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It often felt as if Emeli Sande's hit Next to Me was on, no matter where you were, for much of last year, and it achieved more exposure on Thursday when it picked up two of the most prestigious songwriting awards.
The song was the biggest winner at the 58th Ivor Novello awards handed out in London, winning the coveted best song musically and lyrically award from a shortlist that also included Jake Bugg's Two Fingers and Bat for Lashes's Laura; and the most performed work award.
Sande, who was absent from the awards – in the US preparing for performances at the White House and on American Idol - originally wrote the song in her bedroom, but by its release there were four credited writers.
The awards, known as Ivors, are highly prized in the industry and there were cheers as the songwriter of the year award went to Calvin Harris who last year worked with and wrote for the likes of Rihanna, Florence Welch, Ne-Yo, Example and Cheryl Cole.
The award was presented by Pete Tong who said: "I think the fact is that DJs and the writers of dance and electronic music never truly believed they belonged in this room. I'm happy to say that changes. We've got a role model now."
Harris joked he would keep his speech like his lyrics, "brief and repetitive", but he was genuinely moved by the award. "To be honest I can't believe I was even let in the door of this whole ceremony … [the award] is easily the greatest achievement of my entire life."
Other prizes for 2012 songs included The Maccabees' Pelican, winning best contemporary song over Plan B's Ill Manors and alt-J's Fitzpleasure; and alt-J's An Awesome Wave winning best album - adding to their Mercury Prize - beating Ben Howard and Lianne La Havas.
The Novellos this year rewarded some of the greatest British songwriters with special awards for artists including Marc Almond, Noel Gallagher, Gavin Rossdale and Justin Hayward. Almond won the inspiration award and said it was "one of the greatest awards you can give an artist". He said he was touched and honoured and thanked "the many, many, many, many, many, many, many, many, many, many, many record labels I've been on … we got there in the end".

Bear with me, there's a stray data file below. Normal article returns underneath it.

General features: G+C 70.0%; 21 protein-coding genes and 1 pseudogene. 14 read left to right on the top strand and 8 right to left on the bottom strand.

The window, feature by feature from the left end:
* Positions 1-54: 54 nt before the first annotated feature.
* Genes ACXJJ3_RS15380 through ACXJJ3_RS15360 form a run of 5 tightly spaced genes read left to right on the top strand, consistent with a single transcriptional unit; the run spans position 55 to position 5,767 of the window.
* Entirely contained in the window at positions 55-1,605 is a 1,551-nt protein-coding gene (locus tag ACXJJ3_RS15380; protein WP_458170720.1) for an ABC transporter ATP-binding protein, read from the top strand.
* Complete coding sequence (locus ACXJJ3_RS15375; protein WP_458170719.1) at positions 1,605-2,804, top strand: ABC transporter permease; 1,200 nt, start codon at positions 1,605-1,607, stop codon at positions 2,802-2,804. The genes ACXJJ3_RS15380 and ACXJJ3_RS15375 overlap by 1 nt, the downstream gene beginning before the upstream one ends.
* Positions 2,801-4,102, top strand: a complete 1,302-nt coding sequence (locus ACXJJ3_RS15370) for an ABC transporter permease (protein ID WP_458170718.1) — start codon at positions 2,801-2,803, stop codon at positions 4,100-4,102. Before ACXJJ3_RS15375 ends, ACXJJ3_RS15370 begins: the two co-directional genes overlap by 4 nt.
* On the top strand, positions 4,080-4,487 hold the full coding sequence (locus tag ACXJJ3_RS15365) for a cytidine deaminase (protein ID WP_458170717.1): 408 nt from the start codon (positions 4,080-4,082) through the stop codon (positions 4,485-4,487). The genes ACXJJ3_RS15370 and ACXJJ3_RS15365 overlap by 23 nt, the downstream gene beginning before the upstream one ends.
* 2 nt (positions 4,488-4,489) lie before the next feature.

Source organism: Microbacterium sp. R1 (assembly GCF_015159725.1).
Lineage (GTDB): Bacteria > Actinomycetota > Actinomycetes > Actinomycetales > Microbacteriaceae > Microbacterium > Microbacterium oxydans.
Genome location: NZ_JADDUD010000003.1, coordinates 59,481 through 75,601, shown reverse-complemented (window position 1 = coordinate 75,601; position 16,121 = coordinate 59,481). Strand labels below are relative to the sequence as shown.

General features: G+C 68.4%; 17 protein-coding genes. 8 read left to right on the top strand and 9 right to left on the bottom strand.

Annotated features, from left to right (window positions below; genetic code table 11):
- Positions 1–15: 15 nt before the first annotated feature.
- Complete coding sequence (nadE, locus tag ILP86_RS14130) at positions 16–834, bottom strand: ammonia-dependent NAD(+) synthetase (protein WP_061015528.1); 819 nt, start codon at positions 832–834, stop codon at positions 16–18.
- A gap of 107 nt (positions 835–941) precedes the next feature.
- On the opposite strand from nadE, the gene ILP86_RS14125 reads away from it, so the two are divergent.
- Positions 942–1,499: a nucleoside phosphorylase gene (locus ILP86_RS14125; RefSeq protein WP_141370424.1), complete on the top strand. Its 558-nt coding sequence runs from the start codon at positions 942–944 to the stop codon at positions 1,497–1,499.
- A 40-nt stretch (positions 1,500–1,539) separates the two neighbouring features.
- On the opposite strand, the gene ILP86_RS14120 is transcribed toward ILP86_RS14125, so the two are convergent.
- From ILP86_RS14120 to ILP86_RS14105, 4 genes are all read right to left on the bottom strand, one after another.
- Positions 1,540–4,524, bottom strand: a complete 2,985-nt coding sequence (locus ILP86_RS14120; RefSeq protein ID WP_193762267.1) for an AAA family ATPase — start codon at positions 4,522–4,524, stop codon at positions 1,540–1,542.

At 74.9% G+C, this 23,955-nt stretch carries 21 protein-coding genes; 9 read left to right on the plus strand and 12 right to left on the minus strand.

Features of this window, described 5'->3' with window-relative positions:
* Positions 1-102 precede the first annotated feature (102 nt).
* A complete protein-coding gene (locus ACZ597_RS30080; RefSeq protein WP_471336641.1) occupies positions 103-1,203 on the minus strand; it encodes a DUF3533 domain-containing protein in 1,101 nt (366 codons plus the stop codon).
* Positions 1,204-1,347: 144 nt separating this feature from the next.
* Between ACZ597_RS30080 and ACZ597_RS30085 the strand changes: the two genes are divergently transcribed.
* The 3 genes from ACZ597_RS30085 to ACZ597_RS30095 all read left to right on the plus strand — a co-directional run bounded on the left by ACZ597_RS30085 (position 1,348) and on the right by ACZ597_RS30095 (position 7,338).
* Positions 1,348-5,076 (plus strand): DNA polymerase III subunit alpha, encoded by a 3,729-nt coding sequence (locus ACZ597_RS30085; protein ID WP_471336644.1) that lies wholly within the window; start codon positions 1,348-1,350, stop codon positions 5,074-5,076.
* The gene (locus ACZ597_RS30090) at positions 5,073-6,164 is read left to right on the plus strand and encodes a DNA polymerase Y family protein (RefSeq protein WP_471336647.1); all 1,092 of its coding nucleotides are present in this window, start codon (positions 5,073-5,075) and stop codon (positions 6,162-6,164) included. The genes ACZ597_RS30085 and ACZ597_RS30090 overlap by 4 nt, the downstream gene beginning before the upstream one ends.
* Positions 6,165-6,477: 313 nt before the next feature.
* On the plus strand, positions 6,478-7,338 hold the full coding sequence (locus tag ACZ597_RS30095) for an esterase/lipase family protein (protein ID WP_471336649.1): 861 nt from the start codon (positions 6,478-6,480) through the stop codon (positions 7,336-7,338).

Gallagher, who told the NME on the way in that he was there because "clowns like One Direction aren't invited," won an outstanding song collection award. He made numerous thanks including "my publishers, who I've only just met after 20 years. That's Sony apparently. They're all right, all right - caning it."
He dedicated the award to his wife Sarah and said they had a conversation recently about converting the garage in to a "creative space" to write songs.
To laughter he said: "She said to me 'I've never seen you writing songs,'" before brandishing his trophy - "If any more proof were needed."
Chris Martin of Coldplay presented an international achievement award to Rossdale, the driving force behind Bush, one of those rare British bands who made it big in the US, but less so the UK.
And Marty Wilde gave the PRS for Music award for outstanding achievement to Hayward, The Moody Blues singer responsible for classics such as Nights in White Satin.
The Belize-born British composer Errollyn Wallen, whose work featured in the Paralympics opening ceremony last year won the classical music award; Dario Marianelli won best original film score for Anna Karenina; and John Harle won the best television soundtrack prize for a BBC2 documentary on Lucian Freud.
The final award of the ceremony, given by Peter Gabriel, went to Randy Newman, who received a special international award for a back catalogue as long as your arm and a career that has included numerous films, including the Toy Story trilogy and Monsters Inc.